The tone is threatening. Tony Abbott, a former Prime Minister who has devoted over two decades of his life to public service, should be thankful that he escaped with a fat lip. Why? Because he played to win as Opposition Leader and kept the Rudd/Gilllard governments to account? Why? Because he enacted policies that he was elected to enact which Paula Matthewson, who obviously didn't vote for him, didn't like?


Matthewson talked about the issue. But there are other opponents of the same-sex marriage plebiscite who haven't even commented on Abbott's assault. Corinne Grant has been a vigorous opponent of the plebiscite since she appeared on Q&A last year. She has recently Tweeted for people to lodge a complaint with the Advertising Standards Board over an anti-same sex marriage campaign and is calling for the ad to be pulledbut is silent when a former Prime Minister is headbutted in the face. In other words, Corinne Grant is concerned about hurt feelings, but not hurt faces.

There are those who may argue that Tony Abbott is a powerful figure who can withstand attack as Matthewson did 'The potential for even greater harm to occur to much less famous people remains incredibly high.' That may be true, but assault on a former Prime Minister is symbolic of something much more. Assault on a former Prime Minister represents a breakdown in civil debate, a disregard for democracy and free speech. In a way, the assault of a former Prime Minister embodies the perversity of the same-sex marriage lobby.

In the same way that the same-sex marriage lobby has come to vilify anyone who supports the present definition of marriage which was uncontroversial only a few years ago, supporters of same-sex marriage also think it's fair game to attack someone who, four years ago, was elected in landslide. Everything has a shelf life in today's politically correct world.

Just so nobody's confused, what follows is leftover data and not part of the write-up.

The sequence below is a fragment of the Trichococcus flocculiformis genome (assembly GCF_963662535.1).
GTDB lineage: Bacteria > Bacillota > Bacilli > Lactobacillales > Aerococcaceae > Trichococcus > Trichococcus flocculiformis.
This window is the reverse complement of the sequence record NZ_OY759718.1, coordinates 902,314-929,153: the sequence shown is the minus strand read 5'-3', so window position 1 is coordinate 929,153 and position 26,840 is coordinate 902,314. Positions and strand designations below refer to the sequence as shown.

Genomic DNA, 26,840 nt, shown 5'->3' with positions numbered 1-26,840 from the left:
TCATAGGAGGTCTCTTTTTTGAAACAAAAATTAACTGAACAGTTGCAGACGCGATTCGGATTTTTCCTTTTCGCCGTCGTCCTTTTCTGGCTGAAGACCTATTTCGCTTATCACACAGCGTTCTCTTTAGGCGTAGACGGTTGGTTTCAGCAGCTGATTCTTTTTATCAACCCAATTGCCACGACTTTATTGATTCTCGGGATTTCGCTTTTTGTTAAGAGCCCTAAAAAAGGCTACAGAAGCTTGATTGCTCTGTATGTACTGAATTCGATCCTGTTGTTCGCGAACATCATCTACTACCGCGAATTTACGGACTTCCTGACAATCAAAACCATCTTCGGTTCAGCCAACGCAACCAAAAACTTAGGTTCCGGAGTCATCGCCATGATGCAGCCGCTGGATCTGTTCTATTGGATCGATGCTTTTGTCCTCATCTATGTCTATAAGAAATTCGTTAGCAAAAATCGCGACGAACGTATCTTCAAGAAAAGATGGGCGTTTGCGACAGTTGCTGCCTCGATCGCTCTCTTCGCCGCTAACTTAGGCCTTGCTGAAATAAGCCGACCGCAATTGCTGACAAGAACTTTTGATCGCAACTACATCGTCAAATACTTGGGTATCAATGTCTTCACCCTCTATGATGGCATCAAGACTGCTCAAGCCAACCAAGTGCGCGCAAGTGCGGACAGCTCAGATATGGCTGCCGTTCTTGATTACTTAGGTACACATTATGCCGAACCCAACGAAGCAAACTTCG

Just imagine if the assault had not happened to a 'No' campaigner and perceived privileged white man. What if it had been Labor's Penny Wong who had copped a headbutt while out on the hustings spruiking the cause of marriage equality? There would have been a national ceasing in campaigning for sure followed by calls that it is never okay to express your politics through violence. Commentators on the Left would have linked the assault to the hatefulness of the 'No' campaign with 'Yes' voters quickly personalising the campaign, saying that it is a reminder that gay people not only cannot get married but also cannot walk down the street with getting assaulted.

In short, Marxian notions about privilege are preventing rational discussion about hate on all sides. Tony Abbott's assault should be condemned just like all acts of political violence.

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About the Author

Tim O’Hare is a Sydney-based, freelance commentator, originally from Brisbane. He has written about a range of subjects and particularly enjoys commenting on the culture wars and the intersection between politics, culture, sport, and the arts.